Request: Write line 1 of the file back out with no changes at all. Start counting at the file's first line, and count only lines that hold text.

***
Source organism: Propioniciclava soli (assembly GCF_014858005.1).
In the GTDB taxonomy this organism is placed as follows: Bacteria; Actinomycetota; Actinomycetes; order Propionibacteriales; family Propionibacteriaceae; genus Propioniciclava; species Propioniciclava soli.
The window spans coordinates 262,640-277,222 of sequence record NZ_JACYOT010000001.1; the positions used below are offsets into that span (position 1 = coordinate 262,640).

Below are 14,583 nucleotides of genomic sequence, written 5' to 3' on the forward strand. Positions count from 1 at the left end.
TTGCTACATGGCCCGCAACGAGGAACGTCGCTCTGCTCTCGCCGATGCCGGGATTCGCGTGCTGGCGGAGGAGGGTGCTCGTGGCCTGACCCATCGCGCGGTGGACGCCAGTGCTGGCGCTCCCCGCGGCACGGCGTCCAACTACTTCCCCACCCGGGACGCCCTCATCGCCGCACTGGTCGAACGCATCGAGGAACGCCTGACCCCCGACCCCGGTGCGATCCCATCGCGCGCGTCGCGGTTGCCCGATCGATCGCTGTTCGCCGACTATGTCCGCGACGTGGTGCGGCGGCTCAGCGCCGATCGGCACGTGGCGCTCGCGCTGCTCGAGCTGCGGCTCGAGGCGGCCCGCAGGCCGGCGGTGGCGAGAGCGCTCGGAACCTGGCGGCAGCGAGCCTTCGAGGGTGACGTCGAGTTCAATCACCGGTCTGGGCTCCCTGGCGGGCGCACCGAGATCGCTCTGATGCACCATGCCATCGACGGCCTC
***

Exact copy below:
Source organism: Propioniciclava soli (assembly GCF_014858005.1).